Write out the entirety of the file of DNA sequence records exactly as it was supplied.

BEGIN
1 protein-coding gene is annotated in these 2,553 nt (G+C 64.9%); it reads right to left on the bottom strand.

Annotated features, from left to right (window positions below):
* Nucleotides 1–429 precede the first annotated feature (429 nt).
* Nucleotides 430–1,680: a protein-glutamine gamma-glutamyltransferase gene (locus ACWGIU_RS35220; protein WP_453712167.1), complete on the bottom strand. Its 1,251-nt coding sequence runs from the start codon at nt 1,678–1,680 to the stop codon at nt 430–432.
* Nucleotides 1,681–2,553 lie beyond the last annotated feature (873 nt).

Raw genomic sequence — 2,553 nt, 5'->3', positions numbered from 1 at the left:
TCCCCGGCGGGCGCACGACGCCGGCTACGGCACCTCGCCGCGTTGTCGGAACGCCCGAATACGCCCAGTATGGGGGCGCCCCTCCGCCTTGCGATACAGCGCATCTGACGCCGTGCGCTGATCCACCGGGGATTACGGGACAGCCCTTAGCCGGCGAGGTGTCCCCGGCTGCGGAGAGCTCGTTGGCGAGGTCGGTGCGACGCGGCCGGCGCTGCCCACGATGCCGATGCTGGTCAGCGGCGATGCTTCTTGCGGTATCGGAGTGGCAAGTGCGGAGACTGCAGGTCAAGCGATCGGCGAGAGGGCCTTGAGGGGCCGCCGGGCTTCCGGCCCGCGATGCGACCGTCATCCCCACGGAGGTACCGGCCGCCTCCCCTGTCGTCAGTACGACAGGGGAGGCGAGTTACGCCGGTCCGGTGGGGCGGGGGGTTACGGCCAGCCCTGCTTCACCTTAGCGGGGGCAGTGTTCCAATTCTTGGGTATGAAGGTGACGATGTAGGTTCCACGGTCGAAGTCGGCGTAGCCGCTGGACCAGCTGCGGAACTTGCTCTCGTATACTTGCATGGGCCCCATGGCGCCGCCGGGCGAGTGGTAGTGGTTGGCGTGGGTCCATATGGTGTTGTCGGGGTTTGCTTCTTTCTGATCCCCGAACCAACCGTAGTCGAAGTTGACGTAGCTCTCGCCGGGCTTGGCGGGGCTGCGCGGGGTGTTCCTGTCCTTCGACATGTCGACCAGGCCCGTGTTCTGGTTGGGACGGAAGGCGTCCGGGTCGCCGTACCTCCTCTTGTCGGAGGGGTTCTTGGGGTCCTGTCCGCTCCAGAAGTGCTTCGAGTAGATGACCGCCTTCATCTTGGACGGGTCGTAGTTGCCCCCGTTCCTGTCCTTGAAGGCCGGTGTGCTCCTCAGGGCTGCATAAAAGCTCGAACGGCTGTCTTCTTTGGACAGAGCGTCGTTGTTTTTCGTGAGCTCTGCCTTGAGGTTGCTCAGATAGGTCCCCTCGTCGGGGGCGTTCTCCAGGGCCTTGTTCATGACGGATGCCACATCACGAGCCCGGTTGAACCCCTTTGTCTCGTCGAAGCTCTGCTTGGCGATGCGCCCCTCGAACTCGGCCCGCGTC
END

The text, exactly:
1 protein-coding gene is annotated in these 2,553 nt (G+C 64.9%); it reads right to left on the bottom strand.

Annotated features, from left to right (window positions below):
* Nucleotides 1–429 precede the first annotated feature (429 nt).
* Nucleotides 430–1,680: a protein-glutamine gamma-glutamyltransferase gene (locus ACWGIU_RS35220; protein WP_453712167.1), complete on the bottom strand. Its 1,251-nt coding sequence runs from the start codon at nt 1,678–1,680 to the stop codon at nt 430–432.
* Nucleotides 1,681–2,553 lie beyond the last annotated feature (873 nt).

Raw genomic sequence — 2,553 nt, 5'->3', positions numbered from 1 at the left:
TCCCCGGCGGGCGCACGACGCCGGCTACGGCACCTCGCCGCGTTGTCGGAACGCCCGAATACGCCCAGTATGGGGGCGCCCCTCCGCCTTGCGATACAGCGCATCTGACGCCGTGCGCTGATCCACCGGGGATTACGGGACAGCCCTTAGCCGGCGAGGTGTCCCCGGCTGCGGAGAGCTCGTTGGCGAGGTCGGTGCGACGCGGCCGGCGCTGCCCACGATGCCGATGCTGGTCAGCGGCGATGCTTCTTGCGGTATCGGAGTGGCAAGTGCGGAGACTGCAGGTCAAGCGATCGGCGAGAGGGCCTTGAGGGGCCGCCGGGCTTCCGGCCCGCGATGCGACCGTCATCCCCACGGAGGTACCGGCCGCCTCCCCTGTCGTCAGTACGACAGGGGAGGCGAGTTACGCCGGTCCGGTGGGGCGGGGGGTTACGGCCAGCCCTGCTTCACCTTAGCGGGGGCAGTGTTCCAATTCTTGGGTATGAAGGTGACGATGTAGGTTCCACGGTCGAAGTCGGCGTAGCCGCTGGACCAGCTGCGGAACTTGCTCTCGTATACTTGCATGGGCCCCATGGCGCCGCCGGGCGAGTGGTAGTGGTTGGCGTGGGTCCATATGGTGTTGTCGGGGTTTGCTTCTTTCTGATCCCCGAACCAACCGTAGTCGAAGTTGACGTAGCTCTCGCCGGGCTTGGCGGGGCTGCGCGGGGTGTTCCTGTCCTTCGACATGTCGACCAGGCCCGTGTTCTGGTTGGGACGGAAGGCGTCCGGGTCGCCGTACCTCCTCTTGTCGGAGGGGTTCTTGGGGTCCTGTCCGCTCCAGAAGTGCTTCGAGTAGATGACCGCCTTCATCTTGGACGGGTCGTAGTTGCCCCCGTTCCTGTCCTTGAAGGCCGGTGTGCTCCTCAGGGCTGCATAAAAGCTCGAACGGCTGTCTTCTTTGGACAGAGCGTCGTTGTTTTTCGTGAGCTCTGCCTTGAGGTTGCTCAGATAGGTCCCCTCGTCGGGGGCGTTCTCCAGGGCCTTGTTCATGACGGATGCCACATCACGAGCCCGGTTGAACCCCTTTGTCTCGTCGAAGCTCTGCTTGGCGATGCGCCCCTCGAACTCGGCCCGCGTC